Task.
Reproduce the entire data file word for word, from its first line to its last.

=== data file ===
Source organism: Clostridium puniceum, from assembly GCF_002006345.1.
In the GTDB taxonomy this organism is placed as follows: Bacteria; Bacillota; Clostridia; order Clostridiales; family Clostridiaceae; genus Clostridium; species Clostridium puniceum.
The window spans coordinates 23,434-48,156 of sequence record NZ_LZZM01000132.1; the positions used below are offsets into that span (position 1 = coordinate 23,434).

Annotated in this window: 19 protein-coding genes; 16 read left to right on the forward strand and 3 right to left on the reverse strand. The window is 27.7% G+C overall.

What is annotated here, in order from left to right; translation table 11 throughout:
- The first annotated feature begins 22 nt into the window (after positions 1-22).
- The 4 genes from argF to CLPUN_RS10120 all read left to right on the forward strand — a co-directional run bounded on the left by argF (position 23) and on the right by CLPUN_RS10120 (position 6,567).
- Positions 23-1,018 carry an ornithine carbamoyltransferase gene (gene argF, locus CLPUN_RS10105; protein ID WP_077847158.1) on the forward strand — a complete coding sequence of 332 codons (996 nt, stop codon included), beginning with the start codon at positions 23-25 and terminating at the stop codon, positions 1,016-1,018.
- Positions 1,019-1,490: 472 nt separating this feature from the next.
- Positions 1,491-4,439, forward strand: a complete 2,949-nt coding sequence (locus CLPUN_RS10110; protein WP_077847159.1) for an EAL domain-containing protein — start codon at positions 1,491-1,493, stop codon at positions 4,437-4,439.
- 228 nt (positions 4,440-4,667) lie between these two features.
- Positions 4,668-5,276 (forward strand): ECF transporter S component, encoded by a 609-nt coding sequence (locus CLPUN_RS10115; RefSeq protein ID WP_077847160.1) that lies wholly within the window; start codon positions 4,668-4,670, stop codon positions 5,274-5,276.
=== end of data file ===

Source organism: Clostridium puniceum, from assembly GCF_002006345.1.
In the GTDB taxonomy this organism is placed as follows: Bacteria; Bacillota; Clostridia; order Clostridiales; family Clostridiaceae; genus Clostridium; species Clostridium puniceum.
The window spans coordinates 23,434-48,156 of sequence record NZ_LZZM01000132.1; the positions used below are offsets into that span (position 1 = coordinate 23,434).

Annotated in this window: 19 protein-coding genes; 16 read left to right on the forward strand and 3 right to left on the reverse strand. The window is 27.7% G+C overall.

What is annotated here, in order from left to right; translation table 11 throughout:
- The first annotated feature begins 22 nt into the window (after positions 1-22).
- The 4 genes from argF to CLPUN_RS10120 all read left to right on the forward strand — a co-directional run bounded on the left by argF (position 23) and on the right by CLPUN_RS10120 (position 6,567).
- Positions 23-1,018 carry an ornithine carbamoyltransferase gene (gene argF, locus CLPUN_RS10105; protein ID WP_077847158.1) on the forward strand — a complete coding sequence of 332 codons (996 nt, stop codon included), beginning with the start codon at positions 23-25 and terminating at the stop codon, positions 1,016-1,018.
- Positions 1,019-1,490: 472 nt separating this feature from the next.
- Positions 1,491-4,439, forward strand: a complete 2,949-nt coding sequence (locus CLPUN_RS10110; protein WP_077847159.1) for an EAL domain-containing protein — start codon at positions 1,491-1,493, stop codon at positions 4,437-4,439.
- 228 nt (positions 4,440-4,667) lie between these two features.
- Positions 4,668-5,276 (forward strand): ECF transporter S component, encoded by a 609-nt coding sequence (locus CLPUN_RS10115; RefSeq protein ID WP_077847160.1) that lies wholly within the window; start codon positions 4,668-4,670, stop codon positions 5,274-5,276.